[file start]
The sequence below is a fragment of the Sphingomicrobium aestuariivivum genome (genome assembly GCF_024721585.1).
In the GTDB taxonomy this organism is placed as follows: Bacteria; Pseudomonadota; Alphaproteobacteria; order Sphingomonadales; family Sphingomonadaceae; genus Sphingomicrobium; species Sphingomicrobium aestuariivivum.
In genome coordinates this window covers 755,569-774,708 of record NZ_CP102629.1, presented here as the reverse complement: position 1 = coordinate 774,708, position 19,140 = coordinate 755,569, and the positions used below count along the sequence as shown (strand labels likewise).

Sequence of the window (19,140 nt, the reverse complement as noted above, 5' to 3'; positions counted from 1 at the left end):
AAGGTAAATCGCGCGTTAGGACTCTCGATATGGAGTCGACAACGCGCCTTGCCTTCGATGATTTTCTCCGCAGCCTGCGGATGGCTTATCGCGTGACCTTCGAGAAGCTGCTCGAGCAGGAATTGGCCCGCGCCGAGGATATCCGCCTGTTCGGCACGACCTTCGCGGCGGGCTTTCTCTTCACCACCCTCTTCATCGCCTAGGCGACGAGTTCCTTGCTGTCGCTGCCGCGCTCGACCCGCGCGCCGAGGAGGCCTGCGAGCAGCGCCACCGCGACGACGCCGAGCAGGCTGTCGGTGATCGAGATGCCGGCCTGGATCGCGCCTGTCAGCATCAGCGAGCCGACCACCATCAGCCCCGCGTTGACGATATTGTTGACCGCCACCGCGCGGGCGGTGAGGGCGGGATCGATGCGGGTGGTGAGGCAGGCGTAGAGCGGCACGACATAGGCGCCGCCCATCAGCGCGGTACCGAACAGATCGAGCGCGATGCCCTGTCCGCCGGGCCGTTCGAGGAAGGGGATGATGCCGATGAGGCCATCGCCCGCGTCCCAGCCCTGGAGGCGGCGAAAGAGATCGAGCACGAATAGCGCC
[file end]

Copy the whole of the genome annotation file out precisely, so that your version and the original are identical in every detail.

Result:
The sequence below is a fragment of the Sphingomicrobium aestuariivivum genome (genome assembly GCF_024721585.1).
In the GTDB taxonomy this organism is placed as follows: Bacteria; Pseudomonadota; Alphaproteobacteria; order Sphingomonadales; family Sphingomonadaceae; genus Sphingomicrobium; species Sphingomicrobium aestuariivivum.
In genome coordinates this window covers 755,569-774,708 of record NZ_CP102629.1, presented here as the reverse complement: position 1 = coordinate 774,708, position 19,140 = coordinate 755,569, and the positions used below count along the sequence as shown (strand labels likewise).

Sequence of the window (19,140 nt, the reverse complement as noted above, 5' to 3'; positions counted from 1 at the left end):
AAGGTAAATCGCGCGTTAGGACTCTCGATATGGAGTCGACAACGCGCCTTGCCTTCGATGATTTTCTCCGCAGCCTGCGGATGGCTTATCGCGTGACCTTCGAGAAGCTGCTCGAGCAGGAATTGGCCCGCGCCGAGGATATCCGCCTGTTCGGCACGACCTTCGCGGCGGGCTTTCTCTTCACCACCCTCTTCATCGCCTAGGCGACGAGTTCCTTGCTGTCGCTGCCGCGCTCGACCCGCGCGCCGAGGAGGCCTGCGAGCAGCGCCACCGCGACGACGCCGAGCAGGCTGTCGGTGATCGAGATGCCGGCCTGGATCGCGCCTGTCAGCATCAGCGAGCCGACCACCATCAGCCCCGCGTTGACGATATTGTTGACCGCCACCGCGCGGGCGGTGAGGGCGGGATCGATGCGGGTGGTGAGGCAGGCGTAGAGCGGCACGACATAGGCGCCGCCCATCAGCGCGGTACCGAACAGATCGAGCGCGATGCCCTGTCCGCCGGGCCGTTCGAGGAAGGGGATGATGCCGATGAGGCCATCGCCCGCGTCCCAGCCCTGGAGGCGGCGAAAGAGATCGAGCACGAATAGCGCC